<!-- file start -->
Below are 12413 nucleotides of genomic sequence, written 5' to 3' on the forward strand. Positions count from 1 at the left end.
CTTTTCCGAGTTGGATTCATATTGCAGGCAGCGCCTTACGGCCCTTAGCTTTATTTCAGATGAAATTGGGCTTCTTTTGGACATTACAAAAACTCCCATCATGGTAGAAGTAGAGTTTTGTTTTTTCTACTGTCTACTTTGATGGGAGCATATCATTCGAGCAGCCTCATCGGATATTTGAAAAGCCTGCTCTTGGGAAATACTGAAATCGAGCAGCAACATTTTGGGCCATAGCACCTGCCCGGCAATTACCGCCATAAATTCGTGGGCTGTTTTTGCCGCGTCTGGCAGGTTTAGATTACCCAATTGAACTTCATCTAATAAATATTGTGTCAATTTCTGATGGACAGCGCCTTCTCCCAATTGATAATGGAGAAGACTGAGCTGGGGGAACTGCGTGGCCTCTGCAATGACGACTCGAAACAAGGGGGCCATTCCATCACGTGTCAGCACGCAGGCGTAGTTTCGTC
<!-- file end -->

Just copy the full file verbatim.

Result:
Below are 12413 nucleotides of genomic sequence, written 5' to 3' on the forward strand. Positions count from 1 at the left end.
CTTTTCCGAGTTGGATTCATATTGCAGGCAGCGCCTTACGGCCCTTAGCTTTATTTCAGATGAAATTGGGCTTCTTTTGGACATTACAAAAACTCCCATCATGGTAGAAGTAGAGTTTTGTTTTTTCTACTGTCTACTTTGATGGGAGCATATCATTCGAGCAGCCTCATCGGATATTTGAAAAGCCTGCTCTTGGGAAATACTGAAATCGAGCAGCAACATTTTGGGCCATAGCACCTGCCCGGCAATTACCGCCATAAATTCGTGGGCTGTTTTTGCCGCGTCTGGCAGGTTTAGATTACCCAATTGAACTTCATCTAATAAATATTGTGTCAATTTCTGATGGACAGCGCCTTCTCCCAATTGATAATGGAGAAGACTGAGCTGGGGGAACTGCGTGGCCTCTGCAATGACGACTCGAAACAAGGGGGCCATTCCATCACGTGTCAGCACGCAGGCGTAGTTTCGTC